This book is about how to run services, in any organisation, in any industry. It describes the basics, the core stuff, in realistic pragmatic terms. And it is pragmatically brief - we kept it to 50 paperback pages.
A podcast of the original article from the IT Skeptic: Is ITIL Dead in the Water?
In five years time most organisations will consider ISO/IEC 20000 certification as a normal part of operating: a minimum benchmark. The horse has bolted with ISO/IEC 20000: the world sees it as “the ITIL standard” but OGC and itSMF have zero control of it.
Continuing our discussion of CMDB, let me reinforce two points: ITIL's CMDB can't be done, no-howLet me reinforce two points please: (1) CMDB can't be done because of the data and regardless of the implementation and (2) I'm talking about CMDB as specified by the ITIL books, not any old database. It can't be done."
Yes you can do without CMDB, so long as you are aiming at not too high a maturity level, say 3. The trick is to remember that you don't adopt a process, you improve it. If we aspire to a moderate level of maturity, then yes we can do without a CMDB. Plenty of people do.
A Review of "IT Service Management from Hell! Based on Not-ITIL®" by Brian Johnson and Paul Wilkinson, editor Annelise Savill
IT Service Management from Hell is a silly book. And along the way it makes some serious points. A balanced view of anything is far healthier than blind obedience. Give this book to your staff to lighten the mood and stimulate discussion around ITIL.
The IT Skeptic estimates itSMF International, the "not-for-profit" governing body separate from the 40+ local chapters but owned by the members, turns over somewhere approaching a million dollars annually. They do this without any public reporting of their finances, as far as I can tell.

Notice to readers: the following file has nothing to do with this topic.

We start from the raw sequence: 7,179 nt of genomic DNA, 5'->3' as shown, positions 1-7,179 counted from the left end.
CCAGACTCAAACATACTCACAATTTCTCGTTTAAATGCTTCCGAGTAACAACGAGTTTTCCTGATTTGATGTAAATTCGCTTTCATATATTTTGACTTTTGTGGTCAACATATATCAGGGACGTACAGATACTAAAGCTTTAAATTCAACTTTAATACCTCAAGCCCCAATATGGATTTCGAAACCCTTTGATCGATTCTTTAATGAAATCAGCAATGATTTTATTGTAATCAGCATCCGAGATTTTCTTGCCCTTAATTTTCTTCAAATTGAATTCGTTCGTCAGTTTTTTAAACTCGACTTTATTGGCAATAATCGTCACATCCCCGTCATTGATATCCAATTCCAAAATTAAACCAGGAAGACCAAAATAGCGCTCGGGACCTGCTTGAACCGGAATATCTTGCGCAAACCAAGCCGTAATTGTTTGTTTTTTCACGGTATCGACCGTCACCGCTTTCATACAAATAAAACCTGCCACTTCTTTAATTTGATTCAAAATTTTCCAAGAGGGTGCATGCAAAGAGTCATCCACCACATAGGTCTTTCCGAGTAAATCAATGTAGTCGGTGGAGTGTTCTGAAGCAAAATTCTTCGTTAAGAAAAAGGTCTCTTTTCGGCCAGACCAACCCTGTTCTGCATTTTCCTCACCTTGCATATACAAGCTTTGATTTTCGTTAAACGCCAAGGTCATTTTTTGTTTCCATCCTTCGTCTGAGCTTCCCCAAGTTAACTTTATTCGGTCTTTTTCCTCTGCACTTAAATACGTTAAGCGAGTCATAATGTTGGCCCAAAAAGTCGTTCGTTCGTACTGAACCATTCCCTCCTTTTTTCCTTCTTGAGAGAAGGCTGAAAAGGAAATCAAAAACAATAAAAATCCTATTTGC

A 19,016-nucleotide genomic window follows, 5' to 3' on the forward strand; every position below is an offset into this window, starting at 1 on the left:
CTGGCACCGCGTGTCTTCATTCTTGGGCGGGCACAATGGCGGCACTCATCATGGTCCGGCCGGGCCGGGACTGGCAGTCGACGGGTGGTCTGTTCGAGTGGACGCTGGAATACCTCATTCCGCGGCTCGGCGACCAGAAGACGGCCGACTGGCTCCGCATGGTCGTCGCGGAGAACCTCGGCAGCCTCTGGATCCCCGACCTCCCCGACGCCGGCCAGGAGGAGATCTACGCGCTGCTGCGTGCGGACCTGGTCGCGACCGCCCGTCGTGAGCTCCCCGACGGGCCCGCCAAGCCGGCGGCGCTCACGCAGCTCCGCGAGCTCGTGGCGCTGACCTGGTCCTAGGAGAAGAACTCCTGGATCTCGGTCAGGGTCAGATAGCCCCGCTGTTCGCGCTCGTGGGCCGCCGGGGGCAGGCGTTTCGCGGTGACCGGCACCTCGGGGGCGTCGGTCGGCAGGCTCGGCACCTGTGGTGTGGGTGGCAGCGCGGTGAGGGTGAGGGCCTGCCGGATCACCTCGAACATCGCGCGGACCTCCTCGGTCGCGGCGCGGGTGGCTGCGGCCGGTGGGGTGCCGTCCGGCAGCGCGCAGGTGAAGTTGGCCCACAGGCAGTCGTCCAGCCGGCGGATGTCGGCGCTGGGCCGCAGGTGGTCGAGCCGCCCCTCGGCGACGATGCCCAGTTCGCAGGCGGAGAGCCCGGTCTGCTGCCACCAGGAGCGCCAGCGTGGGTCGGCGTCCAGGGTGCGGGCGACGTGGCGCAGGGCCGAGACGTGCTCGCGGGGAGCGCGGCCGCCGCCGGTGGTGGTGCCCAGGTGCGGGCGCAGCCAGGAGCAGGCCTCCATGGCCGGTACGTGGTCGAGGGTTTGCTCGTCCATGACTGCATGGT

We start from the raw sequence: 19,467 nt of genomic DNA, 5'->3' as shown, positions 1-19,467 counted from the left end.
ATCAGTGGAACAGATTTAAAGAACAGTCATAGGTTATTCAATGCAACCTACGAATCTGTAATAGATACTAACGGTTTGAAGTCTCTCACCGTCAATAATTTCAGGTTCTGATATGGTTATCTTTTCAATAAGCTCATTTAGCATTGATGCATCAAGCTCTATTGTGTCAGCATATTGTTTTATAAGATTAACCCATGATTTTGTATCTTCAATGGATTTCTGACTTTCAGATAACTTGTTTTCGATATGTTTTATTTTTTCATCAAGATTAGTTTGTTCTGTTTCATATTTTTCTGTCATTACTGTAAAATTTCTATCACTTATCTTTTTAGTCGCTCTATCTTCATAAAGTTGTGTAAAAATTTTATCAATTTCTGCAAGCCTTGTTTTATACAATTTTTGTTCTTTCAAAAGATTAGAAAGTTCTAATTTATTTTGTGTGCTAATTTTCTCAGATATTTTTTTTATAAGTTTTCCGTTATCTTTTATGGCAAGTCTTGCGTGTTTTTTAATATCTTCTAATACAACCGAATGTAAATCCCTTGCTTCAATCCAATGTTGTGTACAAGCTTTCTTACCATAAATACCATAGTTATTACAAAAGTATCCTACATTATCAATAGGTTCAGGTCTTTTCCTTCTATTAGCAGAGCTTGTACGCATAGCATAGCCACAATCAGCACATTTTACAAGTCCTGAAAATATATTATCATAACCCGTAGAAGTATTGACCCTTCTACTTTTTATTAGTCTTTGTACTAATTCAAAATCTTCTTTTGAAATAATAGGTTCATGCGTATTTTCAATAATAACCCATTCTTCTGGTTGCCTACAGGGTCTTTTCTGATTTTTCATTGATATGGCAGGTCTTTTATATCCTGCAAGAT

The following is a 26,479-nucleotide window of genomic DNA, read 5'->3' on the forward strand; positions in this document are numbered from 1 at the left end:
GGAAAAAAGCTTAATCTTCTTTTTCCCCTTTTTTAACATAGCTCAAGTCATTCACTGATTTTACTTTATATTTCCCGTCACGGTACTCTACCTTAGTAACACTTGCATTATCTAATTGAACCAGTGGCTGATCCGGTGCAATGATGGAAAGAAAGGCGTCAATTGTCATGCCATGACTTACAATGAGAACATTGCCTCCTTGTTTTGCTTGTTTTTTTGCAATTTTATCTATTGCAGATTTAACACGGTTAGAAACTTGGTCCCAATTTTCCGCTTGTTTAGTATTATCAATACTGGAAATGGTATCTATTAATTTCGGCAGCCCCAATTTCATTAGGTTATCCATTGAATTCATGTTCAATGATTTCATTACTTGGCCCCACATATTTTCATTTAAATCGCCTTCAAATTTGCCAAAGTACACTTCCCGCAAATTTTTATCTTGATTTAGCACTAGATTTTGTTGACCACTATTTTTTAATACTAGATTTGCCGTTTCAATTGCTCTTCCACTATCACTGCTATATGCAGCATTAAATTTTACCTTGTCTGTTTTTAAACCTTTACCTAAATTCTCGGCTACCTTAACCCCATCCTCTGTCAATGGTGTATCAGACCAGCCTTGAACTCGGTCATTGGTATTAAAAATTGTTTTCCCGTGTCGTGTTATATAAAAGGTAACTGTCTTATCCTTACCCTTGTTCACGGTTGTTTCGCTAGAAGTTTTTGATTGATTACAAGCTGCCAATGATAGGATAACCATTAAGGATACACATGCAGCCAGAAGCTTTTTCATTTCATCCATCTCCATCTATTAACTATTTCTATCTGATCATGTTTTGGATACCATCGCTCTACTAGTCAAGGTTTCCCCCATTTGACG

ITIL Version 3 makes a big ask of the ITSM industry. It will be fascinating to watch how it shakes out. The scope of ITIL is an order of magnitude wider now: how many individuals and organisations will have the knowledge and skills to step up to the new requirements?
OK I'll bite. One of the nice folk at Evergreen, Jill Landers, posted "Top 10 reasons to implement a CMDB". I'll do the right thing and not quote it in full here so you need to go read that first. Then you can enjoy my "Top 10 reasons NOT to implement CMDB"
ITIL Version 3 tells us how to run, whilst ITIL version 2 tells us how to walk. Many sites are only ready to learn to walk, so what then to do about the good ideas introduced in Version 3? Do we add a little 3 to the mix? or will that only cause confusion?
Keep an eye on Lean. It is the next big thing (fad or real change?). I always watch what is coming across from manufacturing to IT because - in the service management area at least - that is the trend: manufacturing teaches us.
ITIL3 now describes the lifecycle of a service, and does an excellent job of it. But where is the guidance on how to implement the ITIL process machinery to manage that service through its lifecycle? Where is the lifecycle of the lifecycle, as it were - the meta-lifecycle?
A podcast of the original article ITIL is the hitchhiker's guide, COBIT is the encyclopaedia
As the IT Skeptic digs (happily) deeper into COBIT, I ponder the difference between COBIT and ITIL. In my simple layman's mind, ITIL is the hitchhiker's guide, COBIT is the encyclopaedia, rather like the Hitch Hiker's Guide to the Galaxy and the Encyclopedia Galactica.